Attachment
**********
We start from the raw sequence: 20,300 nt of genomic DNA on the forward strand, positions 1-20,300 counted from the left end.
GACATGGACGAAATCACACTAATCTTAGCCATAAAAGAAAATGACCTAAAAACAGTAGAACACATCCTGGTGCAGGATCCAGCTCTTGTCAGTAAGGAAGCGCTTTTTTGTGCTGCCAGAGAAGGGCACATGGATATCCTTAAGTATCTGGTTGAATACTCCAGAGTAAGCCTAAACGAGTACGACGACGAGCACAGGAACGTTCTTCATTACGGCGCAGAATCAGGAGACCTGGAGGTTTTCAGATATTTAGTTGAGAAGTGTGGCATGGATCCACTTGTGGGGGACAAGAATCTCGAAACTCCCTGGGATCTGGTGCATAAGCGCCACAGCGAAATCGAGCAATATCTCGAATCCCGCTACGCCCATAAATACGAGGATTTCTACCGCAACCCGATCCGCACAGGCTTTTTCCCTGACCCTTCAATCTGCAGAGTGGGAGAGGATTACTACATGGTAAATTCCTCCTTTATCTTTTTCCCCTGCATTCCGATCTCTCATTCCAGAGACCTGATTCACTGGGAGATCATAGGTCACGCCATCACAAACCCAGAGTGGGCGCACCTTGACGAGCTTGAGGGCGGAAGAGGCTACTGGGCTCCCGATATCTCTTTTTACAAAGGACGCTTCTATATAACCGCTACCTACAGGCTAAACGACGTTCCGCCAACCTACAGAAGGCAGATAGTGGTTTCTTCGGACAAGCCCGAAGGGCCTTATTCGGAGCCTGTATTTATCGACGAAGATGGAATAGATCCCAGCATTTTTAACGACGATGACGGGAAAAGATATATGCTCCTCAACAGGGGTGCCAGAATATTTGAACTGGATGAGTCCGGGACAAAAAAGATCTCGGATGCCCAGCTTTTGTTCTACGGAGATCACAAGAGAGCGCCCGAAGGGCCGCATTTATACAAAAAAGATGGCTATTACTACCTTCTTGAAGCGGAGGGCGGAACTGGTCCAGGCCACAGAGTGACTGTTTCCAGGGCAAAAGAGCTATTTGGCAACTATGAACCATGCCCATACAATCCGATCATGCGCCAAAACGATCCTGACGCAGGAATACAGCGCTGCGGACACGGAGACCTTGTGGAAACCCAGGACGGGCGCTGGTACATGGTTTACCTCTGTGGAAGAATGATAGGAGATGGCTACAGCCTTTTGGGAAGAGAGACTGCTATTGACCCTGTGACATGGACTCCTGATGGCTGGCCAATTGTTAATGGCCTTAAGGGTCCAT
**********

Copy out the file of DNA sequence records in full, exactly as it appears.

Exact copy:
We start from the raw sequence: 20,300 nt of genomic DNA on the forward strand, positions 1-20,300 counted from the left end.
GACATGGACGAAATCACACTAATCTTAGCCATAAAAGAAAATGACCTAAAAACAGTAGAACACATCCTGGTGCAGGATCCAGCTCTTGTCAGTAAGGAAGCGCTTTTTTGTGCTGCCAGAGAAGGGCACATGGATATCCTTAAGTATCTGGTTGAATACTCCAGAGTAAGCCTAAACGAGTACGACGACGAGCACAGGAACGTTCTTCATTACGGCGCAGAATCAGGAGACCTGGAGGTTTTCAGATATTTAGTTGAGAAGTGTGGCATGGATCCACTTGTGGGGGACAAGAATCTCGAAACTCCCTGGGATCTGGTGCATAAGCGCCACAGCGAAATCGAGCAATATCTCGAATCCCGCTACGCCCATAAATACGAGGATTTCTACCGCAACCCGATCCGCACAGGCTTTTTCCCTGACCCTTCAATCTGCAGAGTGGGAGAGGATTACTACATGGTAAATTCCTCCTTTATCTTTTTCCCCTGCATTCCGATCTCTCATTCCAGAGACCTGATTCACTGGGAGATCATAGGTCACGCCATCACAAACCCAGAGTGGGCGCACCTTGACGAGCTTGAGGGCGGAAGAGGCTACTGGGCTCCCGATATCTCTTTTTACAAAGGACGCTTCTATATAACCGCTACCTACAGGCTAAACGACGTTCCGCCAACCTACAGAAGGCAGATAGTGGTTTCTTCGGACAAGCCCGAAGGGCCTTATTCGGAGCCTGTATTTATCGACGAAGATGGAATAGATCCCAGCATTTTTAACGACGATGACGGGAAAAGATATATGCTCCTCAACAGGGGTGCCAGAATATTTGAACTGGATGAGTCCGGGACAAAAAAGATCTCGGATGCCCAGCTTTTGTTCTACGGAGATCACAAGAGAGCGCCCGAAGGGCCGCATTTATACAAAAAAGATGGCTATTACTACCTTCTTGAAGCGGAGGGCGGAACTGGTCCAGGCCACAGAGTGACTGTTTCCAGGGCAAAAGAGCTATTTGGCAACTATGAACCATGCCCATACAATCCGATCATGCGCCAAAACGATCCTGACGCAGGAATACAGCGCTGCGGACACGGAGACCTTGTGGAAACCCAGGACGGGCGCTGGTACATGGTTTACCTCTGTGGAAGAATGATAGGAGATGGCTACAGCCTTTTGGGAAGAGAGACTGCTATTGACCCTGTGACATGGACTCCTGATGGCTGGCCAATTGTTAATGGCCTTAAGGGTCCAT